'to stand around' mean to stand in a place doing very little or waiting for something.
- We just stood around for half an hour waiting for the concert to begin.
- Lots of teenagers just stand around on street corners because they have nothing to do.
'to stand aside' means to move to a position where you do not block others.
- I told everyone to stand aside to let them pass.
- Everyone stood aside to let the rescue workers pass.
'to stand back' means to move a short distance away from something.
- Please stand back from the objects. You must not touch them.
- You can see the paintings better if you stand back a little.
'to stand back' also means to take a bit of distance from a problem in order to understand it
- It's difficult to stand back and be objective when you are talking about your children.
- We need to stand back and think about this.
'to stand by' means to be waiting and ready for something.
- Riot Police were standing by in case the demonstration got out of hand.
- Ambulance teams were standing by in case any of the participants got into difficulties.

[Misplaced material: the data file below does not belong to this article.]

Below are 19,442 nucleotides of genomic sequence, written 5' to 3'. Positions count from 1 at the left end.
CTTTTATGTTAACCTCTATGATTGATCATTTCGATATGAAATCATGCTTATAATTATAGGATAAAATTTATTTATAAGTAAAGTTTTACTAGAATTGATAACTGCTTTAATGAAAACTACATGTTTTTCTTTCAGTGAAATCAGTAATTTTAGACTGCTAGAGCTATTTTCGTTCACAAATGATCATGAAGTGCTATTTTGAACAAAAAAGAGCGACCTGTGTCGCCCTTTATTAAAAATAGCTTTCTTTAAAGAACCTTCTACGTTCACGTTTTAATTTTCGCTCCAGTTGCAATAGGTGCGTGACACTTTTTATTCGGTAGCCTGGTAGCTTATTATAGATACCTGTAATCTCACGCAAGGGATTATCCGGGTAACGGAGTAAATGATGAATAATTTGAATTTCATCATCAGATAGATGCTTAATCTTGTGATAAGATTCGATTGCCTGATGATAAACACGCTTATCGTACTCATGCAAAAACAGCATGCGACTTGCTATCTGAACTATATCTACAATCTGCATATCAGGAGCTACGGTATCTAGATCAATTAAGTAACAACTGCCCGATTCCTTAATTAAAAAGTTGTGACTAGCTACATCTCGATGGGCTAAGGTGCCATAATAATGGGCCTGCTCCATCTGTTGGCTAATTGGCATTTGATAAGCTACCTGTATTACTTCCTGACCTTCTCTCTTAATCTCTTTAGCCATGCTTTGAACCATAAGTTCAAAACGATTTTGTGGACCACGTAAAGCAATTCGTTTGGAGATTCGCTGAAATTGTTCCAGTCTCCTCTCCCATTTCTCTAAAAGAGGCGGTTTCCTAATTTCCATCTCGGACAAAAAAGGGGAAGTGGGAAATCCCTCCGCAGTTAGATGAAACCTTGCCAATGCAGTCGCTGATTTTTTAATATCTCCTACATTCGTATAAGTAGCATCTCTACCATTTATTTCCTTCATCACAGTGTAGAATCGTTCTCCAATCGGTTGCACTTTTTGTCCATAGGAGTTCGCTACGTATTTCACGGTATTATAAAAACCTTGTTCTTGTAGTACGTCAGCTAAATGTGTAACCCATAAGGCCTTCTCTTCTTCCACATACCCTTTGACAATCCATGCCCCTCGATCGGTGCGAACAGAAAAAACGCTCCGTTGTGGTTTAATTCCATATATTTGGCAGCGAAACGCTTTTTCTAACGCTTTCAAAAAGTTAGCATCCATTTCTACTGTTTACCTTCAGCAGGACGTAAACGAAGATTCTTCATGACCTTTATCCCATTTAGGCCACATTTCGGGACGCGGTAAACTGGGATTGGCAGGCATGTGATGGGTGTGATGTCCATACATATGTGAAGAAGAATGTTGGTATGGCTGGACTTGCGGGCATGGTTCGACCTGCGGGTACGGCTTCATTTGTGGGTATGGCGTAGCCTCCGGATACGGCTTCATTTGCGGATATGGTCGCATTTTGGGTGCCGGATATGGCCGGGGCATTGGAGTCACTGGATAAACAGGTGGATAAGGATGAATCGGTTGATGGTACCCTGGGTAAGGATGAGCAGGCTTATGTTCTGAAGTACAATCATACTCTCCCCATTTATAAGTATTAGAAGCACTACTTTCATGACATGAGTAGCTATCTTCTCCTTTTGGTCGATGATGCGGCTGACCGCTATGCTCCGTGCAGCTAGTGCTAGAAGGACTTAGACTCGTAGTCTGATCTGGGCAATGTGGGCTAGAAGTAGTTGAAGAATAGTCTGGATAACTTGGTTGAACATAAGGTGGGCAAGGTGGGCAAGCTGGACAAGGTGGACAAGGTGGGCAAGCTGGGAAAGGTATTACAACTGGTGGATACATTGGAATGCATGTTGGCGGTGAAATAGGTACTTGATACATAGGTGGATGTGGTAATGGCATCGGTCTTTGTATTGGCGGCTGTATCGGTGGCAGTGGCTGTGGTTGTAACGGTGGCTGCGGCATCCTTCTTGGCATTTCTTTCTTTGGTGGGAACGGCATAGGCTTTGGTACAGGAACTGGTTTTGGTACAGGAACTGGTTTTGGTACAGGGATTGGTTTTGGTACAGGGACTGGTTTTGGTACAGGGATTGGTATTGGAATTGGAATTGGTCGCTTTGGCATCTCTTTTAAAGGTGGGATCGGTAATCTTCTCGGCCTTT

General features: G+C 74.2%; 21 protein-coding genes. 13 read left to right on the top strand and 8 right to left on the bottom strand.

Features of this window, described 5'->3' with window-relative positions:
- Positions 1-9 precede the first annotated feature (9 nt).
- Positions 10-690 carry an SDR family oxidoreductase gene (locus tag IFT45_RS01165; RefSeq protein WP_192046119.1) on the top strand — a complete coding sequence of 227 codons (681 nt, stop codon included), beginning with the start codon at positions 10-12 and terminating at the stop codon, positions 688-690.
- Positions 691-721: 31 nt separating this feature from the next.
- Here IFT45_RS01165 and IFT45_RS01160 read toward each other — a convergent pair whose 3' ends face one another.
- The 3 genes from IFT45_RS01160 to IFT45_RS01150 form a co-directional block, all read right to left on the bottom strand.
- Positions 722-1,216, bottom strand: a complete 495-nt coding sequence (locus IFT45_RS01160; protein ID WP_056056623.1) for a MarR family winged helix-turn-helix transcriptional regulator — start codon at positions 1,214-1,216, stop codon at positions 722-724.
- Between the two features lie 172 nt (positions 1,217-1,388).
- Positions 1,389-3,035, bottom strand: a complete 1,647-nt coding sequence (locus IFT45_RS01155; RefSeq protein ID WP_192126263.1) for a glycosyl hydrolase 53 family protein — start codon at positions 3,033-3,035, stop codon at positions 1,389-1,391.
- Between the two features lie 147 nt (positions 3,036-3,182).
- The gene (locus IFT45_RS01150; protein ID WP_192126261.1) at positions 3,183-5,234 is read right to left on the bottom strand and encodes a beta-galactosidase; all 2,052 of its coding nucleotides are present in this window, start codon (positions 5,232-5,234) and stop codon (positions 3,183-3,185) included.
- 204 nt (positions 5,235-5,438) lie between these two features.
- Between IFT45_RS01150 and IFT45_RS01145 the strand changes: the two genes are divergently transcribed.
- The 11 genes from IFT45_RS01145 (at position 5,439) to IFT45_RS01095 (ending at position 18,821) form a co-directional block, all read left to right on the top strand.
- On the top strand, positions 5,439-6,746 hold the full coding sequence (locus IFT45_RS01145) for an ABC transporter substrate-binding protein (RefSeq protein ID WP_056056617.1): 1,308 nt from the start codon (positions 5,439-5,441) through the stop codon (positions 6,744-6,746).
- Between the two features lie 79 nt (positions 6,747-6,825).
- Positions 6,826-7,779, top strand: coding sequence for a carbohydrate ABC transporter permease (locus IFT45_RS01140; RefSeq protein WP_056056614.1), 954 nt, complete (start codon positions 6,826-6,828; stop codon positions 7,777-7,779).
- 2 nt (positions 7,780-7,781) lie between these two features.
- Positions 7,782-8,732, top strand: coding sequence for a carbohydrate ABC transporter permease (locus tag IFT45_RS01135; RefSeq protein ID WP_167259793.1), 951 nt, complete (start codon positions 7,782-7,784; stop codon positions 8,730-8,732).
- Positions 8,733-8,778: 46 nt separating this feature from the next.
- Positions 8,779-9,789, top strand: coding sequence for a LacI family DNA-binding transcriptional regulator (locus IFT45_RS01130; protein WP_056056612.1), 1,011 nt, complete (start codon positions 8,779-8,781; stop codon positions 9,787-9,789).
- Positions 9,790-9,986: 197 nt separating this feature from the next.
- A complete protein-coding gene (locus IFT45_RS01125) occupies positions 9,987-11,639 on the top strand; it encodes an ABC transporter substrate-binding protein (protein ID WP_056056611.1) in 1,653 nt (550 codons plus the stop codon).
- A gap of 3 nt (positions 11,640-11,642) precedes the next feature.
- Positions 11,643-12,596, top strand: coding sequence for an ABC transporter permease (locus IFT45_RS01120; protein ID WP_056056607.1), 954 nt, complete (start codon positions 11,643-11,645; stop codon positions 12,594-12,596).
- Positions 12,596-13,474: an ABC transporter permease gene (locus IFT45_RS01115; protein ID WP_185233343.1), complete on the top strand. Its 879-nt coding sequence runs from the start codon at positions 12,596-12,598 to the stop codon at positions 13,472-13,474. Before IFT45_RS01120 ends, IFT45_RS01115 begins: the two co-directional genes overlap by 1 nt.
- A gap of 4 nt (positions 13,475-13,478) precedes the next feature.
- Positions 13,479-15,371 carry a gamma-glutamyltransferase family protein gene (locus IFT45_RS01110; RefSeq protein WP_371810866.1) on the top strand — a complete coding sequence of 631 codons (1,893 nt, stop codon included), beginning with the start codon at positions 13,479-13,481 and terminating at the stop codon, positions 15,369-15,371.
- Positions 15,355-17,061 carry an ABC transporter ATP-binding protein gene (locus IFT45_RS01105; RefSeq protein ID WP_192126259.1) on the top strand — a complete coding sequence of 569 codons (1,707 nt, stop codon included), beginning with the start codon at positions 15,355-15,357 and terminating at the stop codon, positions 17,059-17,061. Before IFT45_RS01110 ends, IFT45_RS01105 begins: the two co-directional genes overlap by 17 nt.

'to stand by' also means to continue to support someone or something.
- We stand by our decision in spite of the opposition to it.
- His wife stood by him through the scandal.
'to stand down' mean to leave or resign from an important position.
- The Prime Minister stood down after the defeat in the elections.
- Even though he still had the support of the shareholders, he decided to stand down.
'to stand for' means is an abbreviation for.
- BBC stands for British Broadcasting Corporation.
- What does PGCE stand for?
'to stand for' can mean to support or represent an idea or attitude.
- I agree with everything that Greenpeace stand for.
- The Conservative Party stands for family values.
'to stand for' also means to accept someone's behaviour without complaining.
- I don't see why I should stand for his bad behaviour.
- I don't know how she stands for it. He's impossible to live with.